# Help choosing CT

Hi all,

I’m new in this forum and I would like to thank you all for so much info posted here.
I don’t now if this was posted before and if so could you please redirect me to that post?

I’m making a small project using a microcontroller to measure up to 1A / 230V. I need the circuit to be insolated from mains so using a shunt resistor solution is a no go.
As the microcontroller have a max input of 3.3V I’m thinking in using a CT to interface. The ouput of this signal would then be added to 1.5 DC so I would have close to 0V in negative peak and 3V to the positive one.
Now there’s were my problem begins: The right CT for the job. I’ve thought in chosing the CST-1005 from Triad Magnetics but it’s rated to 5A. Would a primary multi-turn/multi-winding be the solution to measure up to 1A with this transformer with enough sensitivity? In that case what would be the appropriate burden resistor to do the job?
I’ve bought and tried to use an Murata 56050C and no joy so would the CST-1005 be a solution for my problem?

Hello Samf, and welcome to the OEM forum.

You are thinking along exactly the right lines. Adding 1.5 V d.c (or 1.65 V) is the correct way to do it, and the CST-1005 looks to be a good choice. And yes, you can have a multi-turn primary winding to improve the sensitivity. But you cannot have the full 5 turns. The reason is hidden deep in the data: “Power Rating: 2.5 mW”.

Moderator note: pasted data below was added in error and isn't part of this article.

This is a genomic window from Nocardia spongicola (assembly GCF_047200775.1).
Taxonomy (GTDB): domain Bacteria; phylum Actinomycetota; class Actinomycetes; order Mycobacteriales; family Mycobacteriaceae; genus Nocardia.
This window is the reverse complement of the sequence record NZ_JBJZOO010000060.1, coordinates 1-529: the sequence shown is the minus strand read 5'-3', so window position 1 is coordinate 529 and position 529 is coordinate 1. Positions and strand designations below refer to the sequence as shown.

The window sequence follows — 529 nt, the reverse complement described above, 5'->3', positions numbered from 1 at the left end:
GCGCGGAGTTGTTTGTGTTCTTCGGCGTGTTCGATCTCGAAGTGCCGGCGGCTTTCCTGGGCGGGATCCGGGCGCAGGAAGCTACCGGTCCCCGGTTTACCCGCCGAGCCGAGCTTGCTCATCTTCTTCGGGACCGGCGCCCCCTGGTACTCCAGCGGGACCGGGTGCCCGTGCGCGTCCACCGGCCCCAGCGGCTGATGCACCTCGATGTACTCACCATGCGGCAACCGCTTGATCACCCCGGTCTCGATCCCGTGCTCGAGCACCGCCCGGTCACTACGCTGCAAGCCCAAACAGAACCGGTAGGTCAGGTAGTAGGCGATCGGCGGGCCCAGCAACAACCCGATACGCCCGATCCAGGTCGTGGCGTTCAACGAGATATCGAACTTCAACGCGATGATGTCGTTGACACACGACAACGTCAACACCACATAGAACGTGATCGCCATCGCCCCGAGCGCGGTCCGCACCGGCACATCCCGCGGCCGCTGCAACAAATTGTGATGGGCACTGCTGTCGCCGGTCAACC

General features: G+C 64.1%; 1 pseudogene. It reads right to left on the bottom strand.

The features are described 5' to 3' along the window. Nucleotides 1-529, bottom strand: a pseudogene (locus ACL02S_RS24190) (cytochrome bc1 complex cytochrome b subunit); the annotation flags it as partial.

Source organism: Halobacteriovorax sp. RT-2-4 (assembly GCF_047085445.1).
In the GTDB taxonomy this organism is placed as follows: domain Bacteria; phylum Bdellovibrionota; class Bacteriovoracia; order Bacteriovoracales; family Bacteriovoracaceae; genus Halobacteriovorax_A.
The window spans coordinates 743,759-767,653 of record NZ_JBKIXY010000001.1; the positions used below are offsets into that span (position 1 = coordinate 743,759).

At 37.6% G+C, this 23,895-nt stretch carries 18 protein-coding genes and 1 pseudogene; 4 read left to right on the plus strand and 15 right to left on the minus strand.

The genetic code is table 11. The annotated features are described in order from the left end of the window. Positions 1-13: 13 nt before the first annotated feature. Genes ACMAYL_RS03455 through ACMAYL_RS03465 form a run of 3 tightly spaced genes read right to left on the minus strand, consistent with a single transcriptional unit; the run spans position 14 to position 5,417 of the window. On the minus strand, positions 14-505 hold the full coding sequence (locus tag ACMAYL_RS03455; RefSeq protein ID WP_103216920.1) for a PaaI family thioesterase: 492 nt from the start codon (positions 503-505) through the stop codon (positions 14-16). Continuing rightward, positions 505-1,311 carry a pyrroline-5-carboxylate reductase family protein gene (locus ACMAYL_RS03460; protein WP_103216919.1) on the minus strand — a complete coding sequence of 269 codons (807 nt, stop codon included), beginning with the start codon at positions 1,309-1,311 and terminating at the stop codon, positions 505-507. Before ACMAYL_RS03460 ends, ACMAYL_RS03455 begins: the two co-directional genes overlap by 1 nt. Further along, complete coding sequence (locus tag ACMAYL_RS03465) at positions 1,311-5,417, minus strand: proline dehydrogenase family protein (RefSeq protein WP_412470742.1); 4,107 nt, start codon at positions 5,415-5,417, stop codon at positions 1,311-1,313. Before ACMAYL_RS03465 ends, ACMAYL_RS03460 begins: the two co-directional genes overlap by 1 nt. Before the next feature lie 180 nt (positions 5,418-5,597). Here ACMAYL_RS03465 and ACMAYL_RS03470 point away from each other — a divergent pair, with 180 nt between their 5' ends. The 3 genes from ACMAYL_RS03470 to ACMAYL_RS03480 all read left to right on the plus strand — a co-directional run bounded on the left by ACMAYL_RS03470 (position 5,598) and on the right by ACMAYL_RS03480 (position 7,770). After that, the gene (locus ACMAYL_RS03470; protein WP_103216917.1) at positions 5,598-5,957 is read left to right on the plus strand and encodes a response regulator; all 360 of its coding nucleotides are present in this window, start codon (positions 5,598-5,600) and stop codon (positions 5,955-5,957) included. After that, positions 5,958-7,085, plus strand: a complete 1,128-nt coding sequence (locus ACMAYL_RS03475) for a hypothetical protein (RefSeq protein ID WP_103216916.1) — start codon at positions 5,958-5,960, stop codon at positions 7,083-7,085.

To use the full range of your input circuit, you need about 1 V rms. (That will give you 1.414 V peak plus a little spare before you hit 1.5 V, which is your maximum (negative) peak.)
At 5 × 1 A, the c.t. secondary current will be 5 mA, and that implies 5 mW of power. Your c.t. cannot do that, it can only do 2.5 mW.

So I suggest an engineering compromise: Have 3 turns for your primary winding, so the secondary current will be 3 mA, and a burden resistor of 270 Ω. That will give you 810 mV rms (roughly 80% of your maximum, so you are not losing very much) and the c.t. will be working very close to its maximum power.

One word of caution: if your 1 A current is not a good sinusoid, but the “crest factor” is greater than √2, then you should use a lower value of burden resistor so that the c.t. does not saturate on the peaks.

The reason that the Murata device did not work for you is it is designed for high frequencies only: 20 kHz - 200 kHz.

You should be able to use emonLib to perform the calculations - possibly with some changes depending on which microcontroller you use. EmonLib will filter out the d.c. component and give you the true rms current.